Recently a poster commented that Pastor Russell may have clapped his hands two days too soon because the Gentile Tiems were not supposed to end until October 4/5, 1914. I guess October 4/5 is the date now given (though I haven't seen it in print, being unfamiliar with the newer publications), whereas Russell was satisfied to have passed October 1.
One would assume that, as the downfall of the Judean kingdom (supposedly in 607 BCE) was the beginning of the Gentile Times, that whenever they ended in 1914 would be the date that would correspond to the overthrow in 607 BCE. (It would, given all the Society's presuppositions, be difficult to come up with an exact date, as the Hebrew calendar is a lunar calendar and must be periodically adjusted to keep it in synch with the solar year.) After all, God's words to Zedekiah (the last Judean king) are usually quoted to support the idea that the Gentile Times began when that king lost his crown and the kingdom authority would be held in abeyance until "he comes whose right it is" - understood to be Christ Jesus at the parousia. (Ezek. 27:25-27)
When was the kingdom overturned? It would appear to be when the Babylonians breached the walls and Zedekiah fled. "And on the ninth day of the fourth month the famine prevailed in the city, and there was no bread for the people of the land. And the city was broken up, and all the men of war fled by night the way of the gate between two walls, which is by the king's garden: (now the Chaldees were against the city round about:) and the king went the way toward the plain." (2 Kings 25:3-4) This happened "on the ninth day of the fourth month." Contextually, this would appear to be the fourth month of Zedekiah's eleventh year (verse 2), but the Society applies the succeeding dates as absolute dates of the Jewish calendar (as the fifth month, the seven month), and the prophet Zechariah also treats these months as absolute dates (not relative to Zedekiah) commemorated by fasts. (Zech. 7:5) So if we oblige, and accept that the fourth month was actually the fourth month of the Hebrew calendar, this would mean that it was Tammuz, and the 9th day of Tammuz in the year 1914 was July 3.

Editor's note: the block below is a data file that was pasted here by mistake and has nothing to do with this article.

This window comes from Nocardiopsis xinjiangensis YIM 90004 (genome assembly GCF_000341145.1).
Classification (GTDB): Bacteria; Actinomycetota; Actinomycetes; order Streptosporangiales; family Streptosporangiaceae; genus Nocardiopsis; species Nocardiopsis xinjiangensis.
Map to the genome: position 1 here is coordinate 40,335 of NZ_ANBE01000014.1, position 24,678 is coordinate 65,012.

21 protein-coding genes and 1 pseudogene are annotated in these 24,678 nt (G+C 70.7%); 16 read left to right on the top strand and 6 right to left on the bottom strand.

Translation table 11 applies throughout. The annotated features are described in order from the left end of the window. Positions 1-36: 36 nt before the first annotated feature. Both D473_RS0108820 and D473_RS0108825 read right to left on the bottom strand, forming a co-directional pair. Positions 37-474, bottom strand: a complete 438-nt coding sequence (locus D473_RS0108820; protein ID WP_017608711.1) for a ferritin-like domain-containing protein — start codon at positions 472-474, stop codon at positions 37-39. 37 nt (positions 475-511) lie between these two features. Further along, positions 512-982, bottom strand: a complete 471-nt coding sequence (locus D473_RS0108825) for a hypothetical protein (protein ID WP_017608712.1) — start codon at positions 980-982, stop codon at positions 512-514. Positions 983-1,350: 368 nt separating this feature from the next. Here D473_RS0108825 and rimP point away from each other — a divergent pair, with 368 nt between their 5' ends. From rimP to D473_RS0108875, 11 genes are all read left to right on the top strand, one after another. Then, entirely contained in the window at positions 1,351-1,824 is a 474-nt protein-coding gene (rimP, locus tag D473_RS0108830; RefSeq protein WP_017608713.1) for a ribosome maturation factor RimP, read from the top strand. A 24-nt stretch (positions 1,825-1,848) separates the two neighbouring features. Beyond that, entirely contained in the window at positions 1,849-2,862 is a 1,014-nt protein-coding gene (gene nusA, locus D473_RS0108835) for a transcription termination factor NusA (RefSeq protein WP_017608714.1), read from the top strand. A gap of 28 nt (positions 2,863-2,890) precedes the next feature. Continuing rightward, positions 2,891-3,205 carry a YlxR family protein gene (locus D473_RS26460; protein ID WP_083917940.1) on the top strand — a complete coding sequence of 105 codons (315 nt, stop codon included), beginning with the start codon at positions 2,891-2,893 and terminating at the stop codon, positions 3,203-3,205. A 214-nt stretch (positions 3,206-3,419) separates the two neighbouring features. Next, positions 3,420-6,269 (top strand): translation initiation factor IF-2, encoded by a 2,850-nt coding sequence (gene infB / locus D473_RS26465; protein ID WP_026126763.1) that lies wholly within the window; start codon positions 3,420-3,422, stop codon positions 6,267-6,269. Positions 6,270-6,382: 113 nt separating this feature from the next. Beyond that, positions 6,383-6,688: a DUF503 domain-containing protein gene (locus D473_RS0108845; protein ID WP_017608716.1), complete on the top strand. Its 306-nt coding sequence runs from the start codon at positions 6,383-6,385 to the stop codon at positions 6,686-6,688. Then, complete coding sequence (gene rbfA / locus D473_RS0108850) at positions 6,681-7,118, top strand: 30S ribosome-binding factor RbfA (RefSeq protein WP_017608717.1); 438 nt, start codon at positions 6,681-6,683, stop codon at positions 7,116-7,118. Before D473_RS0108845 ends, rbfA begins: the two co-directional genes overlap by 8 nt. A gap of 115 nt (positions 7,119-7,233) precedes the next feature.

To obtain some information on the months of the Hebrew calendar, and which Gregorian calendar months they correspond to, see http://www.jewfaq.org/calendar.htm . To obtain the Hebrew calendar months for 1914, go to http://www.hebrewcalendar.net/ and follow instructions.